I’ve never eaten at Chic-fil-A. In fact I don’t think I’d really been much aware of the chain’s existence prior to the current controversy. Not that I don’t like chicken! In fact, I love chicken! And, back when I still ate sandwiches, I probably wouldn’t have gone out of my way to turn down any brand of chicken sandwich. I guess that particular chain and I just never crossed paths. (Even now, I don’t know where I’d have to go to find it, although a quick Google search is showing me that there actually are several of them in the Knoxville area).
So, I won’t be either patronizing or boycotting Chic-fil-A anytime soon. Personally, I have never been big on patronizing (or not patronizing) particular stores or brands to make a political point. It is a time-honored American tradition, however, which has sometimes proved very effective. Patronizing (or not patronizing) a store to support (or oppose) its owner’s beliefs – and organizing others to do the same – is perfectly acceptable in a free society, where the right to offend one another is reciprocal.
What is, however, totally unacceptable in America is for a public official (in this case, several mayors and a putative future mayor) to try to stop a company from having a store in a city because the mayor disagrees with the owner’s religious beliefs.
To his very great credit, New York City’s Mayor Michael Bloomberg said what every public official ought instinctively to know and ought immediately to have said, “You can’t have a test for what the owner’s personal views are before you decide to give a permit to do something in the city.”
Freedom of religion does not mean freedom from having one’s religious beliefs criticized or opposed. On the contrary, no one should ever feel entitled to go through life without his or her sensitivities being insulted or offended. (To expect that is to play into the victimization pathology, which permeates post-modern society – at great cost to us all). What freedom of religion most certainly does mean, however, is that one may freely profess one’s faith without overt government interference. The same applies analogously to freedom of speech, which does not protect one from being disagreed with or criticized or insulted or otherwise offended, but does protect one from government punishment for one’s opinions. (That is why the concept of punishing a “hate crime” – that is, punishing the beliefs behind the crime, rather than the crime itself - is so problematic in a free society).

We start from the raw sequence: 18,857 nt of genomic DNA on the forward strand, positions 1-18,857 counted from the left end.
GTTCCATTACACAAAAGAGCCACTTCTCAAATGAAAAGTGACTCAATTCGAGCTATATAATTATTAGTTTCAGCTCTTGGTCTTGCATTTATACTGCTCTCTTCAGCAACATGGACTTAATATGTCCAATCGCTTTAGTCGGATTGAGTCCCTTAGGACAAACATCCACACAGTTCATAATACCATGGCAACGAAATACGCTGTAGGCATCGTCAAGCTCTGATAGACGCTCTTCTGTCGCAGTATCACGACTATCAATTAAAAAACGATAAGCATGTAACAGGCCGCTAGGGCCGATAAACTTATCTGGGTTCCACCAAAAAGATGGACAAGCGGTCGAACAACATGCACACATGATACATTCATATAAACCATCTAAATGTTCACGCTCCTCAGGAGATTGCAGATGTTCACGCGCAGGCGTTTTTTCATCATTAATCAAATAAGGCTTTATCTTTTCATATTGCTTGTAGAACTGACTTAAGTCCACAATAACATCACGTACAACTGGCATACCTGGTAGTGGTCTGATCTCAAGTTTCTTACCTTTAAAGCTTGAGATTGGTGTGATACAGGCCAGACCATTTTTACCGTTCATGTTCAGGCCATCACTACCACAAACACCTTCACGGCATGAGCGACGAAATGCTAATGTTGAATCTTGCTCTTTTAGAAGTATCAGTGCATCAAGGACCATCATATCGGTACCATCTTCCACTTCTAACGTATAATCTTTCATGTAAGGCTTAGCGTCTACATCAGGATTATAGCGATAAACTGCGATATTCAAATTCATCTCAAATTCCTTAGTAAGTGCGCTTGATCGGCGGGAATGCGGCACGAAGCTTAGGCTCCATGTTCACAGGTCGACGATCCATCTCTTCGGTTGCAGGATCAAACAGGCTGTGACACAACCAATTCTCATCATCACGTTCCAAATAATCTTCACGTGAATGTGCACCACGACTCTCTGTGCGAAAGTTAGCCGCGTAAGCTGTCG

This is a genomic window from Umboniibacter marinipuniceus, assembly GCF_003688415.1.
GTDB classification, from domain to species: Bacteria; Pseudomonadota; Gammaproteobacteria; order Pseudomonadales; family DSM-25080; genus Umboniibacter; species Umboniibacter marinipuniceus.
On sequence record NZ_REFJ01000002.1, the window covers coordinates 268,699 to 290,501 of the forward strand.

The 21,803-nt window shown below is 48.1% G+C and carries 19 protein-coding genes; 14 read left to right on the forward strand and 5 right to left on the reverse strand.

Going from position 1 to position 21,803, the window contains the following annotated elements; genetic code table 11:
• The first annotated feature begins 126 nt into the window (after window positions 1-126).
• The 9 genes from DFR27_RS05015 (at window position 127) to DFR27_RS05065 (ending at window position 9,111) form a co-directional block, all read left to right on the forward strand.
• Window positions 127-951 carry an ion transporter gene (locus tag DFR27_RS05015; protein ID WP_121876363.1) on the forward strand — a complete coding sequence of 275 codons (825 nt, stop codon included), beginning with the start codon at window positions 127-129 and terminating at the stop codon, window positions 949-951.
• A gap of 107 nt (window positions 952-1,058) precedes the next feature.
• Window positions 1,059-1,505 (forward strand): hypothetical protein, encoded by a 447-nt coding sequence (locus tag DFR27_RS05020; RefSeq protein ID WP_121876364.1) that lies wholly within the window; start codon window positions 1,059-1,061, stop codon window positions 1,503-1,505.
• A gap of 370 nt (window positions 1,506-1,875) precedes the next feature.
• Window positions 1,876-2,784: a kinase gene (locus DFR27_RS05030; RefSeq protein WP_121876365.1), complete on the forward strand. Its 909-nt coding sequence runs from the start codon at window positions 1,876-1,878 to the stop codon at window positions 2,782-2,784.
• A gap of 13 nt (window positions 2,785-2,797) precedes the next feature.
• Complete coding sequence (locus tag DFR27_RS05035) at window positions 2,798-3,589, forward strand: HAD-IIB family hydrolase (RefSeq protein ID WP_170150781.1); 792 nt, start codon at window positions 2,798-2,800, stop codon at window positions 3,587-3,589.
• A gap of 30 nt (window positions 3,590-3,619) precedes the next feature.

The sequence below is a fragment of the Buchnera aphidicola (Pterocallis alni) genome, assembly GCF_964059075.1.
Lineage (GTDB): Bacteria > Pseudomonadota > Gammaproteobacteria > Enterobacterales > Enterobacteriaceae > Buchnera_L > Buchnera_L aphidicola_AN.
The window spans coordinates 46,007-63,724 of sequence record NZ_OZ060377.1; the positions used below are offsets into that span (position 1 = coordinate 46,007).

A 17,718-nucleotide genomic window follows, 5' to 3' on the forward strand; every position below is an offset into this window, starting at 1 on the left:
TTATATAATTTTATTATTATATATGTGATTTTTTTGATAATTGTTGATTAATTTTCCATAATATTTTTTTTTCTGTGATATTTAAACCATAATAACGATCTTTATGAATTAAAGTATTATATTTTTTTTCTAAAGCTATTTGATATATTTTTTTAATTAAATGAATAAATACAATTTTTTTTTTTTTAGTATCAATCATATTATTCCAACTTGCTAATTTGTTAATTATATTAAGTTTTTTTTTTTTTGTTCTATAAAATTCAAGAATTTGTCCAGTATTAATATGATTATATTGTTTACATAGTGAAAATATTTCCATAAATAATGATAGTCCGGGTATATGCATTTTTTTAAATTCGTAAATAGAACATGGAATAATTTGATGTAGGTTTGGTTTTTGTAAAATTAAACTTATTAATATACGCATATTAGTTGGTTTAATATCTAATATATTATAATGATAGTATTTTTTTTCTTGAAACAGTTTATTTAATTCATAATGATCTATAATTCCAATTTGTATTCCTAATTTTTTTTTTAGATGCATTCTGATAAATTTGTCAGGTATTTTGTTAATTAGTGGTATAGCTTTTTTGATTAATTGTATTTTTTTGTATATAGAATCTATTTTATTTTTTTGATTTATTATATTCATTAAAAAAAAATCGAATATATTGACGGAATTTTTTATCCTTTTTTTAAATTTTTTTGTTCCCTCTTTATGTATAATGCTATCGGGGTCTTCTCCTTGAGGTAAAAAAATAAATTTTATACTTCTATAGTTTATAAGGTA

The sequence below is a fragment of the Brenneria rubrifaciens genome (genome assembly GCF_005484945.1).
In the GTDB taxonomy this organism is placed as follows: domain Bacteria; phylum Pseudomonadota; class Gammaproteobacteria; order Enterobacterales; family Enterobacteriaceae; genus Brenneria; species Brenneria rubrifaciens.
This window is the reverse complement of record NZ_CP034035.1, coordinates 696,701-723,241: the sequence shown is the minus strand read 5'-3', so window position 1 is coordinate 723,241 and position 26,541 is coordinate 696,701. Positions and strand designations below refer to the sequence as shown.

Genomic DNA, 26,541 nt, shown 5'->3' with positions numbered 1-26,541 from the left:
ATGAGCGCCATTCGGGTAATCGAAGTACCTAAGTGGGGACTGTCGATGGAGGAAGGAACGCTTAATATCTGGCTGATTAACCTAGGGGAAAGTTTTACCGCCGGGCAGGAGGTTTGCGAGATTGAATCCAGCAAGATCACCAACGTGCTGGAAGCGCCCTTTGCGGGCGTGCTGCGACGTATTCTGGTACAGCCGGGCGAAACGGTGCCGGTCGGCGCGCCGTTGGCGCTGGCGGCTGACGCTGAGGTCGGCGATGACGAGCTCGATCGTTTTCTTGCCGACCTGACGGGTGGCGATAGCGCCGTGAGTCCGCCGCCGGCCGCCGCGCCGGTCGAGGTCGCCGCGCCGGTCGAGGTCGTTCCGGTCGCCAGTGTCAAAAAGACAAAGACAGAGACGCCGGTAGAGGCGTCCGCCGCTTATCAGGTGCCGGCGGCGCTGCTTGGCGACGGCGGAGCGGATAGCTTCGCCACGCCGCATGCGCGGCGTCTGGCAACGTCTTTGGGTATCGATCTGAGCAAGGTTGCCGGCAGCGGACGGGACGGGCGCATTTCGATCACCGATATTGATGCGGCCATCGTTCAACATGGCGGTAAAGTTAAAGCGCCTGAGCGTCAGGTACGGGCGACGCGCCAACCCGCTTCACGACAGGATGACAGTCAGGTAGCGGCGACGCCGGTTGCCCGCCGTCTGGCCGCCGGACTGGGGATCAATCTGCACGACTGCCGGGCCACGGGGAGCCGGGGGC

Government is a great good. But, precisely because it is so powerful, coercive state power must be constrained within legitimate limits. The founders of the American republic obviously thought this important enough to improve upon their newly adopted constitution by amending it to make explicit its citizens’ freedom of religion and of speech. Sadly, after more than two centuries of experience, in which the many benefits of a free and open society ought to have become clear, the totalitarian impulse still seems surprisingly strong.